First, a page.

The living space in the core module is about 50 cubic meters. With the two lab capsules, the living space could be up to 110 cubic meters, which would provide the astronauts a confortable environment, said experts from the China Academy of Space Technology (CAST), the main developer of the space station capsules.
The longest stay in space so far by Chinese astronauts is 33 days. The necessary water and oxygen were taken into space. To enable astronauts to stay longer in orbit, the space station will be equipped with a renewable life support system, said experts.
The water vapor exhaled by astronauts will be recovered by condensation, and urine will be recycled and purified as drinking water and domestic water. The hydrogen produced in electrolytic oxygen production and the carbon dioxide exhaled by astronauts can generate oxygen through chemical reaction, which can supplement oxygen for the space station.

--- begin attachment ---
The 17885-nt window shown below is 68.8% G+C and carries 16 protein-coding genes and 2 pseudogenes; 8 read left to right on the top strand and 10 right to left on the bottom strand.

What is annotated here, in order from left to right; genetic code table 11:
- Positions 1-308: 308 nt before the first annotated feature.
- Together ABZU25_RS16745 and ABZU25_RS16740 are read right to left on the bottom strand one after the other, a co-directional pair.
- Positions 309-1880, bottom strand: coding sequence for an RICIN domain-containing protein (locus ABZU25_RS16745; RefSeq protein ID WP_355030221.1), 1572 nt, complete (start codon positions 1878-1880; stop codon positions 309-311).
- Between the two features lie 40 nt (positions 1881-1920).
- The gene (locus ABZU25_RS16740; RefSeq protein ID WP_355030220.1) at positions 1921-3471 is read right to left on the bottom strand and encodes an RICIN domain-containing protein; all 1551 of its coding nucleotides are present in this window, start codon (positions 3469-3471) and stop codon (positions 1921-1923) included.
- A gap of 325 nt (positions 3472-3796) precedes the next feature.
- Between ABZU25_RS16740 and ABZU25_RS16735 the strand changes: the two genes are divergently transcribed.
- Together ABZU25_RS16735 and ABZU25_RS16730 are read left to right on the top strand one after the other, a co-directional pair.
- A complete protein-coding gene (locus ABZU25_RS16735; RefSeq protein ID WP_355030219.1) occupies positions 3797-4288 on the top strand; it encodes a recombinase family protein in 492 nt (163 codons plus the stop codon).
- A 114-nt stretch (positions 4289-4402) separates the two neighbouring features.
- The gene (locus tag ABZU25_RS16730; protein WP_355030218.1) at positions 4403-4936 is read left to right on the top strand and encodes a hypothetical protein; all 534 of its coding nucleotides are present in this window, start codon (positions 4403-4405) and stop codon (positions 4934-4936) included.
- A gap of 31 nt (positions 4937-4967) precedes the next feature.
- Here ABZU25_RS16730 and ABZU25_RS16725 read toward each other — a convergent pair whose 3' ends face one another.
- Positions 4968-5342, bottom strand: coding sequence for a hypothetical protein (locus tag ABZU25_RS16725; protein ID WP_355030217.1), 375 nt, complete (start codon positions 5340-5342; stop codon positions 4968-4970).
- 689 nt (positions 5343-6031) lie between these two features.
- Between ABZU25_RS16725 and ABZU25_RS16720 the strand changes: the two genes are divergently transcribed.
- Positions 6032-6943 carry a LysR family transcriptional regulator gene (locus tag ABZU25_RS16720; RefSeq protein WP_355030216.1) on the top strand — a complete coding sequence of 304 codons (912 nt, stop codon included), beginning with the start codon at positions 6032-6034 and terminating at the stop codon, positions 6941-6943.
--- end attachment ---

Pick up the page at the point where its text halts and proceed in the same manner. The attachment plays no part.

Science facilities on the space station could support hundreds of research projects in fields such as astronomy, space life science, biotechnology, microgravity, basic physics and space materials.
More than a dozen advanced experiment racks will be installed, and an extra-vehicular experiment platform will be built. In addition, a capsule holding a large optical telescope will fly in the same orbit.
Israeli researchers have developed an energy-independent portable system for extracting and collecting water from the air, including in desert areas, the northern Israel Institute of Technology (Technion) reported on Monday.